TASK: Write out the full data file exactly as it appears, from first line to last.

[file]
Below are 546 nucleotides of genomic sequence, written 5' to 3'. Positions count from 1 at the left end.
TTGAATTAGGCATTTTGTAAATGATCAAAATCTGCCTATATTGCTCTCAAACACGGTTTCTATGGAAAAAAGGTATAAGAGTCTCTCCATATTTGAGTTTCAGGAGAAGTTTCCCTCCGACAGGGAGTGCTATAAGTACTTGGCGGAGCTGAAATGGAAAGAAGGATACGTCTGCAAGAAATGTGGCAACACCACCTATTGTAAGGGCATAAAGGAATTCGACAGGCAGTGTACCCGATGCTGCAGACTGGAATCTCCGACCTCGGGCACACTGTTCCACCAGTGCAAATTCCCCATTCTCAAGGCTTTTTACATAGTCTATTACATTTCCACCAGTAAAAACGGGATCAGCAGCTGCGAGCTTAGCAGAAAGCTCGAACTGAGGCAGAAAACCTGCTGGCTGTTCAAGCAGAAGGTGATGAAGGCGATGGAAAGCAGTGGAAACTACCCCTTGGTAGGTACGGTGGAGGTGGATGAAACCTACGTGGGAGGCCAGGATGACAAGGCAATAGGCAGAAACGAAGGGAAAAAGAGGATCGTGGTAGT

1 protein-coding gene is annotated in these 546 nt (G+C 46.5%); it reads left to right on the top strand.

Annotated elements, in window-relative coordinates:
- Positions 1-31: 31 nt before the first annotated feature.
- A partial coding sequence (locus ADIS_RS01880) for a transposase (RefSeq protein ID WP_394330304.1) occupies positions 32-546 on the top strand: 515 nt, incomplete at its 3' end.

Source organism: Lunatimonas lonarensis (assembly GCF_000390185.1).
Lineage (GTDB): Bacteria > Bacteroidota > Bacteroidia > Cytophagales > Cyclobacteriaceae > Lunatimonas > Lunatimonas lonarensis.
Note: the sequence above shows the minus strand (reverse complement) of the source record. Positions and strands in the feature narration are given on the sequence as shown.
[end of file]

Below are 546 nucleotides of genomic sequence, written 5' to 3'. Positions count from 1 at the left end.
TTGAATTAGGCATTTTGTAAATGATCAAAATCTGCCTATATTGCTCTCAAACACGGTTTCTATGGAAAAAAGGTATAAGAGTCTCTCCATATTTGAGTTTCAGGAGAAGTTTCCCTCCGACAGGGAGTGCTATAAGTACTTGGCGGAGCTGAAATGGAAAGAAGGATACGTCTGCAAGAAATGTGGCAACACCACCTATTGTAAGGGCATAAAGGAATTCGACAGGCAGTGTACCCGATGCTGCAGACTGGAATCTCCGACCTCGGGCACACTGTTCCACCAGTGCAAATTCCCCATTCTCAAGGCTTTTTACATAGTCTATTACATTTCCACCAGTAAAAACGGGATCAGCAGCTGCGAGCTTAGCAGAAAGCTCGAACTGAGGCAGAAAACCTGCTGGCTGTTCAAGCAGAAGGTGATGAAGGCGATGGAAAGCAGTGGAAACTACCCCTTGGTAGGTACGGTGGAGGTGGATGAAACCTACGTGGGAGGCCAGGATGACAAGGCAATAGGCAGAAACGAAGGGAAAAAGAGGATCGTGGTAGT

1 protein-coding gene is annotated in these 546 nt (G+C 46.5%); it reads left to right on the top strand.

Annotated elements, in window-relative coordinates:
- Positions 1-31: 31 nt before the first annotated feature.
- A partial coding sequence (locus ADIS_RS01880) for a transposase (RefSeq protein ID WP_394330304.1) occupies positions 32-546 on the top strand: 515 nt, incomplete at its 3' end.

Source organism: Lunatimonas lonarensis (assembly GCF_000390185.1).
Lineage (GTDB): Bacteria > Bacteroidota > Bacteroidia > Cytophagales > Cyclobacteriaceae > Lunatimonas > Lunatimonas lonarensis.
Note: the sequence above shows the minus strand (reverse complement) of the source record. Positions and strands in the feature narration are given on the sequence as shown.